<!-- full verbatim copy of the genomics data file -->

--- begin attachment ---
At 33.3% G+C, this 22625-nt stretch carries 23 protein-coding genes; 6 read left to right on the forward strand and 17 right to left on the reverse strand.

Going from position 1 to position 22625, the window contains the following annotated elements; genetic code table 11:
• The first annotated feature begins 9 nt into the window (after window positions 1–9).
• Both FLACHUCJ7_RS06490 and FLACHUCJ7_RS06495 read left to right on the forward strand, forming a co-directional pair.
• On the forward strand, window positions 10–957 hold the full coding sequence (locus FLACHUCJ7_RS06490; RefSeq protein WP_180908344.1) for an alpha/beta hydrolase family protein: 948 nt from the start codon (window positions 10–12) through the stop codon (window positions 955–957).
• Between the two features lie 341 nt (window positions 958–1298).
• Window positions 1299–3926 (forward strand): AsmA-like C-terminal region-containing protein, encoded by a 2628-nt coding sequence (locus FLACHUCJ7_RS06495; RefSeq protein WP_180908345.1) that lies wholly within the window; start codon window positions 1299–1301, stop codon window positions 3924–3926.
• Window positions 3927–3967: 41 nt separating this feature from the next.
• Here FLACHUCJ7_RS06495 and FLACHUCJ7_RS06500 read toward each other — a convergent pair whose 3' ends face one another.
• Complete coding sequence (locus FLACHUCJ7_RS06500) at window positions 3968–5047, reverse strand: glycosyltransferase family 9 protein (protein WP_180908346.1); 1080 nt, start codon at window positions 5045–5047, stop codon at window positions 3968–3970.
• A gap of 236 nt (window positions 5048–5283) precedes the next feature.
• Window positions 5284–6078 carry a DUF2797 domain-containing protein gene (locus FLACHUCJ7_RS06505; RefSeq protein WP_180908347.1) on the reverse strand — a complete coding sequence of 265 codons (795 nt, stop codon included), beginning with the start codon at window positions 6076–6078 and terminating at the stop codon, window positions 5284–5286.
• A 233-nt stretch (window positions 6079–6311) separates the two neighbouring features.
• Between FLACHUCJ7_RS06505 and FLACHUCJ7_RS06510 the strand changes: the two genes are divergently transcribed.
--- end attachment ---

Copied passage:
At 33.3% G+C, this 22625-nt stretch carries 23 protein-coding genes; 6 read left to right on the forward strand and 17 right to left on the reverse strand.

Going from position 1 to position 22625, the window contains the following annotated elements; genetic code table 11:
• The first annotated feature begins 9 nt into the window (after window positions 1–9).
• Both FLACHUCJ7_RS06490 and FLACHUCJ7_RS06495 read left to right on the forward strand, forming a co-directional pair.
• On the forward strand, window positions 10–957 hold the full coding sequence (locus FLACHUCJ7_RS06490; RefSeq protein WP_180908344.1) for an alpha/beta hydrolase family protein: 948 nt from the start codon (window positions 10–12) through the stop codon (window positions 955–957).
• Between the two features lie 341 nt (window positions 958–1298).
• Window positions 1299–3926 (forward strand): AsmA-like C-terminal region-containing protein, encoded by a 2628-nt coding sequence (locus FLACHUCJ7_RS06495; RefSeq protein WP_180908345.1) that lies wholly within the window; start codon window positions 1299–1301, stop codon window positions 3924–3926.
• Window positions 3927–3967: 41 nt separating this feature from the next.
• Here FLACHUCJ7_RS06495 and FLACHUCJ7_RS06500 read toward each other — a convergent pair whose 3' ends face one another.
• Complete coding sequence (locus FLACHUCJ7_RS06500) at window positions 3968–5047, reverse strand: glycosyltransferase family 9 protein (protein WP_180908346.1); 1080 nt, start codon at window positions 5045–5047, stop codon at window positions 3968–3970.
• A gap of 236 nt (window positions 5048–5283) precedes the next feature.
• Window positions 5284–6078 carry a DUF2797 domain-containing protein gene (locus FLACHUCJ7_RS06505; RefSeq protein WP_180908347.1) on the reverse strand — a complete coding sequence of 265 codons (795 nt, stop codon included), beginning with the start codon at window positions 6076–6078 and terminating at the stop codon, window positions 5284–5286.
• A 233-nt stretch (window positions 6079–6311) separates the two neighbouring features.
• Between FLACHUCJ7_RS06505 and FLACHUCJ7_RS06510 the strand changes: the two genes are divergently transcribed.